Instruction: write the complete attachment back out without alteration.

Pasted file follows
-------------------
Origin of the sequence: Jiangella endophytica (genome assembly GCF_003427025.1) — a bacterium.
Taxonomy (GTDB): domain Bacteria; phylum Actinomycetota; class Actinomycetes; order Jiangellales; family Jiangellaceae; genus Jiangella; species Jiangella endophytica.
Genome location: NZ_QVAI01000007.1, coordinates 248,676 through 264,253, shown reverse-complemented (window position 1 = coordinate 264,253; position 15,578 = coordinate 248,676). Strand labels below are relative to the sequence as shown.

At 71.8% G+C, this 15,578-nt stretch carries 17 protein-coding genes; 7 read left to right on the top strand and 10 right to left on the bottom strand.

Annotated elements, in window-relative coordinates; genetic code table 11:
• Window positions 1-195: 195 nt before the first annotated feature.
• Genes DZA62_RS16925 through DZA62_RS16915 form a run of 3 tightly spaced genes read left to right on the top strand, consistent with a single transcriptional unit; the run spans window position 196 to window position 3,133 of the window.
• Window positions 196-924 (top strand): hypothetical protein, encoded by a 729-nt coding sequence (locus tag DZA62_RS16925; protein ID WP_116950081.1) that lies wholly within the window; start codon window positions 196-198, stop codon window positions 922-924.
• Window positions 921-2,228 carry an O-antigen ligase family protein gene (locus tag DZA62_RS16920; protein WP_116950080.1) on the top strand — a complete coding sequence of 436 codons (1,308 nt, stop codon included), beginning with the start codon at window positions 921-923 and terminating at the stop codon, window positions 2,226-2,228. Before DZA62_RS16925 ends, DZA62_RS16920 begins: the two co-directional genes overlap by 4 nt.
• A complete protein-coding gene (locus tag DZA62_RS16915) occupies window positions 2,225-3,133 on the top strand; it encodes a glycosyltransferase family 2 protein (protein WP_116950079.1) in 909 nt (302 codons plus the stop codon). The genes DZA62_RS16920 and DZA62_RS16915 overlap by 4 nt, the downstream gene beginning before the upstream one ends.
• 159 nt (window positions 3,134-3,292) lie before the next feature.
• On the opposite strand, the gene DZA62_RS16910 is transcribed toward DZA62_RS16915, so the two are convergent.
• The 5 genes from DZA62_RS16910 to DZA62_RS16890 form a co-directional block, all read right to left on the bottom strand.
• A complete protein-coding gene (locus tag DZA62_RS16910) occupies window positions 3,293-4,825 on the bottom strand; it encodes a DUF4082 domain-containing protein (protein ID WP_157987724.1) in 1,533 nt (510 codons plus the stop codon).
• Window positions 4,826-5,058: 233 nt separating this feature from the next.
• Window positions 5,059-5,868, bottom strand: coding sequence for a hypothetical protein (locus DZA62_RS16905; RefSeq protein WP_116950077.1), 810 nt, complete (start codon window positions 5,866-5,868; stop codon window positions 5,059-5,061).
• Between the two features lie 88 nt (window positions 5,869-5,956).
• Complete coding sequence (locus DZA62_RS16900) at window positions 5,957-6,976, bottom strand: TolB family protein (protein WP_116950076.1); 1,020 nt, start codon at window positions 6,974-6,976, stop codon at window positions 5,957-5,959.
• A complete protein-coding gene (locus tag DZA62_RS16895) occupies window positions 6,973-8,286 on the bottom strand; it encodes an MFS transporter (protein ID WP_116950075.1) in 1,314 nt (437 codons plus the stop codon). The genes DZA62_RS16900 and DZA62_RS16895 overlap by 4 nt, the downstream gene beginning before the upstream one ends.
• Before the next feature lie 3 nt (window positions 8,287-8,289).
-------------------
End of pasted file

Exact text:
Origin of the sequence: Jiangella endophytica (genome assembly GCF_003427025.1) — a bacterium.
Taxonomy (GTDB): domain Bacteria; phylum Actinomycetota; class Actinomycetes; order Jiangellales; family Jiangellaceae; genus Jiangella; species Jiangella endophytica.
Genome location: NZ_QVAI01000007.1, coordinates 248,676 through 264,253, shown reverse-complemented (window position 1 = coordinate 264,253; position 15,578 = coordinate 248,676). Strand labels below are relative to the sequence as shown.

At 71.8% G+C, this 15,578-nt stretch carries 17 protein-coding genes; 7 read left to right on the top strand and 10 right to left on the bottom strand.

Annotated elements, in window-relative coordinates; genetic code table 11:
• Window positions 1-195: 195 nt before the first annotated feature.
• Genes DZA62_RS16925 through DZA62_RS16915 form a run of 3 tightly spaced genes read left to right on the top strand, consistent with a single transcriptional unit; the run spans window position 196 to window position 3,133 of the window.
• Window positions 196-924 (top strand): hypothetical protein, encoded by a 729-nt coding sequence (locus tag DZA62_RS16925; protein ID WP_116950081.1) that lies wholly within the window; start codon window positions 196-198, stop codon window positions 922-924.
• Window positions 921-2,228 carry an O-antigen ligase family protein gene (locus tag DZA62_RS16920; protein WP_116950080.1) on the top strand — a complete coding sequence of 436 codons (1,308 nt, stop codon included), beginning with the start codon at window positions 921-923 and terminating at the stop codon, window positions 2,226-2,228. Before DZA62_RS16925 ends, DZA62_RS16920 begins: the two co-directional genes overlap by 4 nt.
• A complete protein-coding gene (locus tag DZA62_RS16915) occupies window positions 2,225-3,133 on the top strand; it encodes a glycosyltransferase family 2 protein (protein WP_116950079.1) in 909 nt (302 codons plus the stop codon). The genes DZA62_RS16920 and DZA62_RS16915 overlap by 4 nt, the downstream gene beginning before the upstream one ends.
• 159 nt (window positions 3,134-3,292) lie before the next feature.
• On the opposite strand, the gene DZA62_RS16910 is transcribed toward DZA62_RS16915, so the two are convergent.
• The 5 genes from DZA62_RS16910 to DZA62_RS16890 form a co-directional block, all read right to left on the bottom strand.
• A complete protein-coding gene (locus tag DZA62_RS16910) occupies window positions 3,293-4,825 on the bottom strand; it encodes a DUF4082 domain-containing protein (protein ID WP_157987724.1) in 1,533 nt (510 codons plus the stop codon).
• Window positions 4,826-5,058: 233 nt separating this feature from the next.
• Window positions 5,059-5,868, bottom strand: coding sequence for a hypothetical protein (locus DZA62_RS16905; RefSeq protein WP_116950077.1), 810 nt, complete (start codon window positions 5,866-5,868; stop codon window positions 5,059-5,061).
• Between the two features lie 88 nt (window positions 5,869-5,956).
• Complete coding sequence (locus DZA62_RS16900) at window positions 5,957-6,976, bottom strand: TolB family protein (protein WP_116950076.1); 1,020 nt, start codon at window positions 6,974-6,976, stop codon at window positions 5,957-5,959.
• A complete protein-coding gene (locus tag DZA62_RS16895) occupies window positions 6,973-8,286 on the bottom strand; it encodes an MFS transporter (protein ID WP_116950075.1) in 1,314 nt (437 codons plus the stop codon). The genes DZA62_RS16900 and DZA62_RS16895 overlap by 4 nt, the downstream gene beginning before the upstream one ends.
• Before the next feature lie 3 nt (window positions 8,287-8,289).